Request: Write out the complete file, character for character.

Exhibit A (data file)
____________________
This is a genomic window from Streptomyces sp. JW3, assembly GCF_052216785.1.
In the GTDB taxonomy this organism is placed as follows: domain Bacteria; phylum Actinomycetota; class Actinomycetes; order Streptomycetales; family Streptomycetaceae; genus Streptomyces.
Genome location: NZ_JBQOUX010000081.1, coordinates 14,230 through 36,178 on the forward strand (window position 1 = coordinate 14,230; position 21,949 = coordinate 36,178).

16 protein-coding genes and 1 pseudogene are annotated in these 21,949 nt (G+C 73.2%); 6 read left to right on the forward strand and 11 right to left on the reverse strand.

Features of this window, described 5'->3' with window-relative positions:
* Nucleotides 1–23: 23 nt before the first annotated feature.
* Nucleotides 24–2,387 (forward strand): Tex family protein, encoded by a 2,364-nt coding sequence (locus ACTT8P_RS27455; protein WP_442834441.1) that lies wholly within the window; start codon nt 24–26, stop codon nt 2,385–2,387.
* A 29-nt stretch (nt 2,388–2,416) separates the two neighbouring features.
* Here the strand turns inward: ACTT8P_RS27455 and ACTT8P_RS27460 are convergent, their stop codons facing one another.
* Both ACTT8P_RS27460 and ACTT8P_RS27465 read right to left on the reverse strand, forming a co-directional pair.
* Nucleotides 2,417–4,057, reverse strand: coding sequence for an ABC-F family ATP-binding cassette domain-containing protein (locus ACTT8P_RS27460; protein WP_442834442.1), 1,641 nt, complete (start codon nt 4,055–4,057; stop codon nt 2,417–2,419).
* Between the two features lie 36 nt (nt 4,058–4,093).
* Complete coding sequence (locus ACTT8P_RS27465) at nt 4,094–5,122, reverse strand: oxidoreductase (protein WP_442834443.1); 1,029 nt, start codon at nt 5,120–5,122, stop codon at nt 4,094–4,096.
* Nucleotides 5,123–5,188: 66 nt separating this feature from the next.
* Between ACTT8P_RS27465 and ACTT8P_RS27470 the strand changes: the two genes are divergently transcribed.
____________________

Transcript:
This is a genomic window from Streptomyces sp. JW3, assembly GCF_052216785.1.
In the GTDB taxonomy this organism is placed as follows: domain Bacteria; phylum Actinomycetota; class Actinomycetes; order Streptomycetales; family Streptomycetaceae; genus Streptomyces.
Genome location: NZ_JBQOUX010000081.1, coordinates 14,230 through 36,178 on the forward strand (window position 1 = coordinate 14,230; position 21,949 = coordinate 36,178).

16 protein-coding genes and 1 pseudogene are annotated in these 21,949 nt (G+C 73.2%); 6 read left to right on the forward strand and 11 right to left on the reverse strand.

Features of this window, described 5'->3' with window-relative positions:
* Nucleotides 1–23: 23 nt before the first annotated feature.
* Nucleotides 24–2,387 (forward strand): Tex family protein, encoded by a 2,364-nt coding sequence (locus ACTT8P_RS27455; protein WP_442834441.1) that lies wholly within the window; start codon nt 24–26, stop codon nt 2,385–2,387.
* A 29-nt stretch (nt 2,388–2,416) separates the two neighbouring features.
* Here the strand turns inward: ACTT8P_RS27455 and ACTT8P_RS27460 are convergent, their stop codons facing one another.
* Both ACTT8P_RS27460 and ACTT8P_RS27465 read right to left on the reverse strand, forming a co-directional pair.
* Nucleotides 2,417–4,057, reverse strand: coding sequence for an ABC-F family ATP-binding cassette domain-containing protein (locus ACTT8P_RS27460; protein WP_442834442.1), 1,641 nt, complete (start codon nt 4,055–4,057; stop codon nt 2,417–2,419).
* Between the two features lie 36 nt (nt 4,058–4,093).
* Complete coding sequence (locus ACTT8P_RS27465) at nt 4,094–5,122, reverse strand: oxidoreductase (protein WP_442834443.1); 1,029 nt, start codon at nt 5,120–5,122, stop codon at nt 4,094–4,096.
* Nucleotides 5,123–5,188: 66 nt separating this feature from the next.
* Between ACTT8P_RS27465 and ACTT8P_RS27470 the strand changes: the two genes are divergently transcribed.